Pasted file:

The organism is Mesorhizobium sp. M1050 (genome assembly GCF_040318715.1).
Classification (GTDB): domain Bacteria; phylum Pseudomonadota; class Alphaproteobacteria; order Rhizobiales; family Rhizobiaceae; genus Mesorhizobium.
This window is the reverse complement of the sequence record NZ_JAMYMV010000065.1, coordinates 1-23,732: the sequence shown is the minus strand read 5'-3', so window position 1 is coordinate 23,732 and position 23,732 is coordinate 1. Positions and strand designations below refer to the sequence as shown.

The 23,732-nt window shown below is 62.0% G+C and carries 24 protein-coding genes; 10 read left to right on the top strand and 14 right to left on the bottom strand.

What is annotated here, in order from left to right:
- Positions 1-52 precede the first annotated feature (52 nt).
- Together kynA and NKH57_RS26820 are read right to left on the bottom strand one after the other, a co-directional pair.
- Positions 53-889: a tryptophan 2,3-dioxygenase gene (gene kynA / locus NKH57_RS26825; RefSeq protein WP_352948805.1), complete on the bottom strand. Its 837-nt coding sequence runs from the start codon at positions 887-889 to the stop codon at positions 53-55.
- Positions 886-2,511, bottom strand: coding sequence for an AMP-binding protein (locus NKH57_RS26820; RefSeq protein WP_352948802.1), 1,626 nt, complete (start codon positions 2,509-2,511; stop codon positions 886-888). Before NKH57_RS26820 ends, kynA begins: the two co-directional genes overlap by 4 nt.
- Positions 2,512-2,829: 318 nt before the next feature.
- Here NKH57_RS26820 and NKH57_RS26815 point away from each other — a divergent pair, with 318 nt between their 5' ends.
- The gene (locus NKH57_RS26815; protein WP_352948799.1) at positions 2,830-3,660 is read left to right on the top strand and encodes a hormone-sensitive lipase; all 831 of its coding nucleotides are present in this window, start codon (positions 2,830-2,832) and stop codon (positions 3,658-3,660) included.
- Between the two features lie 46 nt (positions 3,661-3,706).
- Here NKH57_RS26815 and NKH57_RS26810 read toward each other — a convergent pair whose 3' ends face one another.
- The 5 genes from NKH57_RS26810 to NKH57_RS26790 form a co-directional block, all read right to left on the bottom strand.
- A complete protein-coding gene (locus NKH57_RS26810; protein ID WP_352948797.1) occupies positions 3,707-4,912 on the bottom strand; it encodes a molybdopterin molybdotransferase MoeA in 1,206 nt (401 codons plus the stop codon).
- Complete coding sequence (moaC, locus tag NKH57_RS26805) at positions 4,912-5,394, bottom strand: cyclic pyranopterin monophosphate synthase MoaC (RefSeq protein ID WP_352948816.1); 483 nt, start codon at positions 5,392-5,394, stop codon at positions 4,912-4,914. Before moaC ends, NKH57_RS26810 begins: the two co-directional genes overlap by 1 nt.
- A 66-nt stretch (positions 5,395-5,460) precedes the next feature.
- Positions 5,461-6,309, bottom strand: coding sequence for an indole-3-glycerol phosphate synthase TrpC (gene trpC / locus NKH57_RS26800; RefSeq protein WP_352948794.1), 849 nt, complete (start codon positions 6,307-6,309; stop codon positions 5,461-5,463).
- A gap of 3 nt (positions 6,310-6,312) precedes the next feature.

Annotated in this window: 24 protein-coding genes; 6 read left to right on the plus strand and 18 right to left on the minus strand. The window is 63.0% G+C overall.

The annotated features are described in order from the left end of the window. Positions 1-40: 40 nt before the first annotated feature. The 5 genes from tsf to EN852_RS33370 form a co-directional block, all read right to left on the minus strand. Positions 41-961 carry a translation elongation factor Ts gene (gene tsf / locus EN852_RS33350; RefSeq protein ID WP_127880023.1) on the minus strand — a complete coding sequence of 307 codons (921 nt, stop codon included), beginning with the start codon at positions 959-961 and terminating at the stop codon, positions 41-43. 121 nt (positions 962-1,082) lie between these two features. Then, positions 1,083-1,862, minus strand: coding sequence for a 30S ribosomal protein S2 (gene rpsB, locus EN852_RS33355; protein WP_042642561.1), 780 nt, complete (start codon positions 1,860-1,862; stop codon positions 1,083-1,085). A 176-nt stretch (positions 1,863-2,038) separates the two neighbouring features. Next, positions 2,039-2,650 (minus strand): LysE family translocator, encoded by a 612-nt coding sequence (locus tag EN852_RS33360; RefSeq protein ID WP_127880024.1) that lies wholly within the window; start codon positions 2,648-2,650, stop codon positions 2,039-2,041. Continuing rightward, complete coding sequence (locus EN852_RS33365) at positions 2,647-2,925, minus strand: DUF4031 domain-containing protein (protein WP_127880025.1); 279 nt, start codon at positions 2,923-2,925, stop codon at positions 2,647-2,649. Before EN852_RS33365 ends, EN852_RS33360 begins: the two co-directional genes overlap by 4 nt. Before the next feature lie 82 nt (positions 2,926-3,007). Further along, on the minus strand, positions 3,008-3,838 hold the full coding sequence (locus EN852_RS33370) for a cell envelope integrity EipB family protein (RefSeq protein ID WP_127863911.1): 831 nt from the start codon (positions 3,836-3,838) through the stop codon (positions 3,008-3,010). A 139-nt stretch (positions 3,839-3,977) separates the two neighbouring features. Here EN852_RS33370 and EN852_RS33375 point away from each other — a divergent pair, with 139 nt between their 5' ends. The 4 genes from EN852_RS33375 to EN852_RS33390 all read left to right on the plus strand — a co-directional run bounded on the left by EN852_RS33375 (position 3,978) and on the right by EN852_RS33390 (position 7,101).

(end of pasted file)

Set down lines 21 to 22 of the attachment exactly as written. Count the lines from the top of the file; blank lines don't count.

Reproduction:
Annotated in this window: 24 protein-coding genes; 6 read left to right on the plus strand and 18 right to left on the minus strand. The window is 63.0% G+C overall.

The annotated features are described in order from the left end of the window. Positions 1-40: 40 nt before the first annotated feature. The 5 genes from tsf to EN852_RS33370 form a co-directional block, all read right to left on the minus strand. Positions 41-961 carry a translation elongation factor Ts gene (gene tsf / locus EN852_RS33350; RefSeq protein ID WP_127880023.1) on the minus strand — a complete coding sequence of 307 codons (921 nt, stop codon included), beginning with the start codon at positions 959-961 and terminating at the stop codon, positions 41-43. 121 nt (positions 962-1,082) lie between these two features. Then, positions 1,083-1,862, minus strand: coding sequence for a 30S ribosomal protein S2 (gene rpsB, locus EN852_RS33355; protein WP_042642561.1), 780 nt, complete (start codon positions 1,860-1,862; stop codon positions 1,083-1,085). A 176-nt stretch (positions 1,863-2,038) separates the two neighbouring features. Next, positions 2,039-2,650 (minus strand): LysE family translocator, encoded by a 612-nt coding sequence (locus tag EN852_RS33360; RefSeq protein ID WP_127880024.1) that lies wholly within the window; start codon positions 2,648-2,650, stop codon positions 2,039-2,041. Continuing rightward, complete coding sequence (locus EN852_RS33365) at positions 2,647-2,925, minus strand: DUF4031 domain-containing protein (protein WP_127880025.1); 279 nt, start codon at positions 2,923-2,925, stop codon at positions 2,647-2,649. Before EN852_RS33365 ends, EN852_RS33360 begins: the two co-directional genes overlap by 4 nt. Before the next feature lie 82 nt (positions 2,926-3,007). Further along, on the minus strand, positions 3,008-3,838 hold the full coding sequence (locus EN852_RS33370) for a cell envelope integrity EipB family protein (RefSeq protein ID WP_127863911.1): 831 nt from the start codon (positions 3,836-3,838) through the stop codon (positions 3,008-3,010). A 139-nt stretch (positions 3,839-3,977) separates the two neighbouring features. Here EN852_RS33370 and EN852_RS33375 point away from each other — a divergent pair, with 139 nt between their 5' ends. The 4 genes from EN852_RS33375 to EN852_RS33390 all read left to right on the plus strand — a co-directional run bounded on the left by EN852_RS33375 (position 3,978) and on the right by EN852_RS33390 (position 7,101).